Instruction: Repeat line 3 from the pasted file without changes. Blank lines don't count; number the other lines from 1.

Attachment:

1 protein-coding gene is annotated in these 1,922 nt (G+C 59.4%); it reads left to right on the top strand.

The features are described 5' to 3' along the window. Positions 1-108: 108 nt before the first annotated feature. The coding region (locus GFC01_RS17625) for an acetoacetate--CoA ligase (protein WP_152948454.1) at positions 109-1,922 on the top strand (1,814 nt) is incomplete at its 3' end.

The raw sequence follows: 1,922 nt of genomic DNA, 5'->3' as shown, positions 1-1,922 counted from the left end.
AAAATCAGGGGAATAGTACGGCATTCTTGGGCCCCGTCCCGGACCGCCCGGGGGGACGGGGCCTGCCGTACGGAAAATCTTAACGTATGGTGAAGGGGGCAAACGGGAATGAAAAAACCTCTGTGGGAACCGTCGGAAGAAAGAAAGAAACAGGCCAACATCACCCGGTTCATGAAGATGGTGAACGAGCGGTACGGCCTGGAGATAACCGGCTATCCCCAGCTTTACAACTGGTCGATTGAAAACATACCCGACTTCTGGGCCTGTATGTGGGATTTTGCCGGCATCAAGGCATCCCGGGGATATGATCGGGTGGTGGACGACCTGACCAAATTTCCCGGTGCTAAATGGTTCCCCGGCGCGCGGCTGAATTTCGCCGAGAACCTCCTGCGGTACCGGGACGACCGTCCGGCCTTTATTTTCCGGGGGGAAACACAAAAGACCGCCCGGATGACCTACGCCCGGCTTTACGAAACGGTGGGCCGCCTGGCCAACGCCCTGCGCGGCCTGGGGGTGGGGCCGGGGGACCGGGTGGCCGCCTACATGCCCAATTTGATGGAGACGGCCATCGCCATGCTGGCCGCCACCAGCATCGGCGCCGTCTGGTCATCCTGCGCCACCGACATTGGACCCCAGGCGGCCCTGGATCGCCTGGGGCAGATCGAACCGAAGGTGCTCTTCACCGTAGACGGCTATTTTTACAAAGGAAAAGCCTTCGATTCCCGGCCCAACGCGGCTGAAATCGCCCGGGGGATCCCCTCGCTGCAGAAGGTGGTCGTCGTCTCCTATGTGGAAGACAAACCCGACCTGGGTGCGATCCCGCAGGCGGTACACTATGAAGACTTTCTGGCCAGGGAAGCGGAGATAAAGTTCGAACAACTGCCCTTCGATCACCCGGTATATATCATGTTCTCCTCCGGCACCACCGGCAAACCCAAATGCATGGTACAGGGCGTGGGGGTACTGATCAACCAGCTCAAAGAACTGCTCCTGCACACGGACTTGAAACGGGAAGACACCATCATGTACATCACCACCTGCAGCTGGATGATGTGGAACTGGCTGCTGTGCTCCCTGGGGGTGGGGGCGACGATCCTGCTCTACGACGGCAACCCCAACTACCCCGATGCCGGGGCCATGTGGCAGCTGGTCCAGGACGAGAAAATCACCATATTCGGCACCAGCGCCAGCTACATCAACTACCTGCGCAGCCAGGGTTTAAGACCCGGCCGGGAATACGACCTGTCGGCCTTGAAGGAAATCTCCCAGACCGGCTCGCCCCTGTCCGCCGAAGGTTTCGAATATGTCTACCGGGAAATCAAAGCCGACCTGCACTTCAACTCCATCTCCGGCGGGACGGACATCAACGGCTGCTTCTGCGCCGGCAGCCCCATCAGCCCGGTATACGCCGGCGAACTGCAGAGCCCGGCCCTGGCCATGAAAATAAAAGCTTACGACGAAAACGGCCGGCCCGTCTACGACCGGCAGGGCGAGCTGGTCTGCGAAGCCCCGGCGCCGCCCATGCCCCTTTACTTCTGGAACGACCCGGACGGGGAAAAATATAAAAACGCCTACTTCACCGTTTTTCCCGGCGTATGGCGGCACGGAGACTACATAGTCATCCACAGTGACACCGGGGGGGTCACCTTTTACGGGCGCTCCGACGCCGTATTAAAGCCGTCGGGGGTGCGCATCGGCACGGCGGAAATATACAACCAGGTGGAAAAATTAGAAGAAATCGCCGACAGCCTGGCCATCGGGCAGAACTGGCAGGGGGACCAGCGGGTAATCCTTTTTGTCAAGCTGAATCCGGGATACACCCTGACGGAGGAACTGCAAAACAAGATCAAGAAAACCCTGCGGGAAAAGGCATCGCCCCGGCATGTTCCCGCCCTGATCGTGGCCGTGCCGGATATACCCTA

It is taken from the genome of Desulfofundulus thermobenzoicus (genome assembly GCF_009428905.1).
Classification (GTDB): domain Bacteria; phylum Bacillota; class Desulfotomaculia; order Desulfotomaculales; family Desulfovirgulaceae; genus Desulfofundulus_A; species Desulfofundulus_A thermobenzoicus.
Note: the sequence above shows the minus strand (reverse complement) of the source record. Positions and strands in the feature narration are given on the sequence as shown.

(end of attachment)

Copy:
The raw sequence follows: 1,922 nt of genomic DNA, 5'->3' as shown, positions 1-1,922 counted from the left end.